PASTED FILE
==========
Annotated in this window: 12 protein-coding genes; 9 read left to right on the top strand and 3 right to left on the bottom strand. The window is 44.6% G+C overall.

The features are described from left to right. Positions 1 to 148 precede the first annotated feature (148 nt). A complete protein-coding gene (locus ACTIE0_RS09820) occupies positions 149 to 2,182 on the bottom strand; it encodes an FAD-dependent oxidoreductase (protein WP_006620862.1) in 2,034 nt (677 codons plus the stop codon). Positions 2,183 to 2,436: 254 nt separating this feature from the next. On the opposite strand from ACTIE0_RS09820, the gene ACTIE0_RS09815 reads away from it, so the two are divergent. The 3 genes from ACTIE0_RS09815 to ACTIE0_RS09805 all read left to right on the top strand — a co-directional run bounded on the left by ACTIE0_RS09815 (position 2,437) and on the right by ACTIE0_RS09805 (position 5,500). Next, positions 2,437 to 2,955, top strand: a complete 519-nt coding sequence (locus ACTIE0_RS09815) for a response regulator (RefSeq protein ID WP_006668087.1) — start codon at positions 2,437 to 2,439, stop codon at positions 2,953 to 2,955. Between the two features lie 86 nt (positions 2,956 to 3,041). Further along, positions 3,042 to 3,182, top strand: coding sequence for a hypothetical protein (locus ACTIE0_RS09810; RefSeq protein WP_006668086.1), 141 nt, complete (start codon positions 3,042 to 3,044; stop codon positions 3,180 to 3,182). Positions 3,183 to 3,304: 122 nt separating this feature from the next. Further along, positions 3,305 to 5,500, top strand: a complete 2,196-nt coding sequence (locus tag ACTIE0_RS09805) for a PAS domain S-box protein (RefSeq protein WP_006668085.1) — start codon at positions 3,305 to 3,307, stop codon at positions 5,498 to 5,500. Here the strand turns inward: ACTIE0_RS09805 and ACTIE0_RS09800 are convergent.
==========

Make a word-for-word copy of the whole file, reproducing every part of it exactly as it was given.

Annotated in this window: 12 protein-coding genes; 9 read left to right on the top strand and 3 right to left on the bottom strand. The window is 44.6% G+C overall.

The features are described from left to right. Positions 1 to 148 precede the first annotated feature (148 nt). A complete protein-coding gene (locus ACTIE0_RS09820) occupies positions 149 to 2,182 on the bottom strand; it encodes an FAD-dependent oxidoreductase (protein WP_006620862.1) in 2,034 nt (677 codons plus the stop codon). Positions 2,183 to 2,436: 254 nt separating this feature from the next. On the opposite strand from ACTIE0_RS09820, the gene ACTIE0_RS09815 reads away from it, so the two are divergent. The 3 genes from ACTIE0_RS09815 to ACTIE0_RS09805 all read left to right on the top strand — a co-directional run bounded on the left by ACTIE0_RS09815 (position 2,437) and on the right by ACTIE0_RS09805 (position 5,500). Next, positions 2,437 to 2,955, top strand: a complete 519-nt coding sequence (locus ACTIE0_RS09815) for a response regulator (RefSeq protein ID WP_006668087.1) — start codon at positions 2,437 to 2,439, stop codon at positions 2,953 to 2,955. Between the two features lie 86 nt (positions 2,956 to 3,041). Further along, positions 3,042 to 3,182, top strand: coding sequence for a hypothetical protein (locus ACTIE0_RS09810; RefSeq protein WP_006668086.1), 141 nt, complete (start codon positions 3,042 to 3,044; stop codon positions 3,180 to 3,182). Positions 3,183 to 3,304: 122 nt separating this feature from the next. Further along, positions 3,305 to 5,500, top strand: a complete 2,196-nt coding sequence (locus tag ACTIE0_RS09805) for a PAS domain S-box protein (RefSeq protein WP_006668085.1) — start codon at positions 3,305 to 3,307, stop codon at positions 5,498 to 5,500. Here the strand turns inward: ACTIE0_RS09805 and ACTIE0_RS09800 are convergent.